Study Notes

Water Balance

Level:
AS, A-Level
Board:
AQA, Edexcel, OCR, IB, Eduqas, WJEC

Last updated 22 Mar 2021

This is the balance between the inputs and outputs of a drainage basin.

Water balance is expressed as:

P = Q + E (+/- change in storage)

where

P = precipitation

Q = run-off

E = evapotranspiration

Rivers will always have a regime which they follow, in that some months the discharge of the river will be higher than others. The water balance looks at how the amount of precipitation compares with the water leaving the system as runoff or as evapotranspiration. This balance will change throughout the year and will be affected by the overall climate of the area near to the river.

For example, under ‘usual’ conditions the precipitation will be matched by run-off and evapotranspiration giving a ‘normal’ river level. If evapotranspiration becomes greater for a few months in summer while precipitation and run-off remain the same, the river will flow below normal level.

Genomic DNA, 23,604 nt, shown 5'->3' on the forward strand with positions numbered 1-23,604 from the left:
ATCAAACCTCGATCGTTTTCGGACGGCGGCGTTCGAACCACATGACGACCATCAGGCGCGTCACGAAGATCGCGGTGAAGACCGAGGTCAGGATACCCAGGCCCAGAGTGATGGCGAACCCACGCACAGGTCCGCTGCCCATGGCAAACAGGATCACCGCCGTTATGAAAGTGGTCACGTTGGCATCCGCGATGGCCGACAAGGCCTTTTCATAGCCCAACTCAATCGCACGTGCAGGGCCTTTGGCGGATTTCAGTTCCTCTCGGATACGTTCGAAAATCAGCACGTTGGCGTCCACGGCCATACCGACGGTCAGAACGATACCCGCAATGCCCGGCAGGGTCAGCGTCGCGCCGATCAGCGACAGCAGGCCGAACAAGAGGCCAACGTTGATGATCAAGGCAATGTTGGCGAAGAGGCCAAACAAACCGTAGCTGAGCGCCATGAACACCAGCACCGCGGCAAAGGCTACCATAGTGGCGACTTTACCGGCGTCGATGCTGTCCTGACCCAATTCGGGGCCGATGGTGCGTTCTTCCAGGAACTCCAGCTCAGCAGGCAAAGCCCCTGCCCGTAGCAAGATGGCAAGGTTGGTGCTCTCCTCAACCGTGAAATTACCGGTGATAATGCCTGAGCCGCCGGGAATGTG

Key terms to describe various water balance conditions are:

  • Water Surplus: there is excess water available to the system. This occurs when precipitation exceeds evapotranspiration and the excess is not being used by plants.
  • Deficiency: there is a reduction of water available within the system. This occurs when evapotranspiration exceeds precipitation.
  • Recharge: after a period of deficiency precipitation will occur and replace the lost water in the soil. This needs to occur before a period of surplus can reoccur.
  • Field capacity: the maximum amount of water that soil can hold before it becomes saturated.

A water surplus can result in wet soils, high river levels and additional run-off whereas a deficit leads to dry soil, falling river levels and possibly a drier micro-climate.

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